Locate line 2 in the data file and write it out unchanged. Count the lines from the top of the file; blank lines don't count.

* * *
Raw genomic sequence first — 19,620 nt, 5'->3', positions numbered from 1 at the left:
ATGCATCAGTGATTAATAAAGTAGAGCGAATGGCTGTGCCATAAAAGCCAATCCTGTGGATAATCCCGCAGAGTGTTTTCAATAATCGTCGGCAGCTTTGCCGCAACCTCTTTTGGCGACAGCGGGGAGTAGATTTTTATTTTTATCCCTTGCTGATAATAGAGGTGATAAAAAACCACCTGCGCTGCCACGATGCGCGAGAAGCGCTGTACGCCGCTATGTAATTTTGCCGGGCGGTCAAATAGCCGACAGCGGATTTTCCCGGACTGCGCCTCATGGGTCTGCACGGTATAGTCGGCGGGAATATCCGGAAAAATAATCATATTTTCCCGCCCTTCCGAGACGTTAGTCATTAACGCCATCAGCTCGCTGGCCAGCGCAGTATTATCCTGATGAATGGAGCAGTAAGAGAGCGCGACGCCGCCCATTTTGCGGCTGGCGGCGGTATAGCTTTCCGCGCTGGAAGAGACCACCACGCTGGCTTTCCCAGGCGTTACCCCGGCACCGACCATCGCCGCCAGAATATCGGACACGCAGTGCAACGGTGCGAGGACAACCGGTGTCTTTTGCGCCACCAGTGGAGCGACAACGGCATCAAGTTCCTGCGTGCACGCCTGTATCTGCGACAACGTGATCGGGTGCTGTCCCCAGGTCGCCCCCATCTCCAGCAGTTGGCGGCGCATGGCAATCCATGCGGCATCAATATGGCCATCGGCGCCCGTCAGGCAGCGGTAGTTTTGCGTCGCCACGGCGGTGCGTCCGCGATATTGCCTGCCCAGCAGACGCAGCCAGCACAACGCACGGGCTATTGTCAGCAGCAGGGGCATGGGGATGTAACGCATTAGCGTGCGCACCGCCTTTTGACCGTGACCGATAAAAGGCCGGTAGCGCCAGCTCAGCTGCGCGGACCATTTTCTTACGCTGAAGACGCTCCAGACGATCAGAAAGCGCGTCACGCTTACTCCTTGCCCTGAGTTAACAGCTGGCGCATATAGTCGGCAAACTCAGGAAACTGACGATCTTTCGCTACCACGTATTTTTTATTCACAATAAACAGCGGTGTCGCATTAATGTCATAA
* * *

ATGCATCAGTGATTAATAAAGTAGAGCGAATGGCTGTGCCATAAAAGCCAATCCTGTGGATAATCCCGCAGAGTGTTTTCAATAATCGTCGGCAGCTTTGCCGCAACCTCTTTTGGCGACAGCGGGGAGTAGATTTTTATTTTTATCCCTTGCTGATAATAGAGGTGATAAAAAACCACCTGCGCTGCCACGATGCGCGAGAAGCGCTGTACGCCGCTATGTAATTTTGCCGGGCGGTCAAATAGCCGACAGCGGATTTTCCCGGACTGCGCCTCATGGGTCTGCACGGTATAGTCGGCGGGAATATCCGGAAAAATAATCATATTTTCCCGCCCTTCCGAGACGTTAGTCATTAACGCCATCAGCTCGCTGGCCAGCGCAGTATTATCCTGATGAATGGAGCAGTAAGAGAGCGCGACGCCGCCCATTTTGCGGCTGGCGGCGGTATAGCTTTCCGCGCTGGAAGAGACCACCACGCTGGCTTTCCCAGGCGTTACCCCGGCACCGACCATCGCCGCCAGAATATCGGACACGCAGTGCAACGGTGCGAGGACAACCGGTGTCTTTTGCGCCACCAGTGGAGCGACAACGGCATCAAGTTCCTGCGTGCACGCCTGTATCTGCGACAACGTGATCGGGTGCTGTCCCCAGGTCGCCCCCATCTCCAGCAGTTGGCGGCGCATGGCAATCCATGCGGCATCAATATGGCCATCGGCGCCCGTCAGGCAGCGGTAGTTTTGCGTCGCCACGGCGGTGCGTCCGCGATATTGCCTGCCCAGCAGACGCAGCCAGCACAACGCACGGGCTATTGTCAGCAGCAGGGGCATGGGGATGTAACGCATTAGCGTGCGCACCGCCTTTTGACCGTGACCGATAAAAGGCCGGTAGCGCCAGCTCAGCTGCGCGGACCATTTTCTTACGCTGAAGACGCTCCAGACGATCAGAAAGCGCGTCACGCTTACTCCTTGCCCTGAGTTAACAGCTGGCGCATATAGTCGGCAAACTCAGGAAACTGACGATCTTTCGCTACCACGTATTTTTTATTCACAATAAACAGCGGTGTCGCATTAATGTCATAA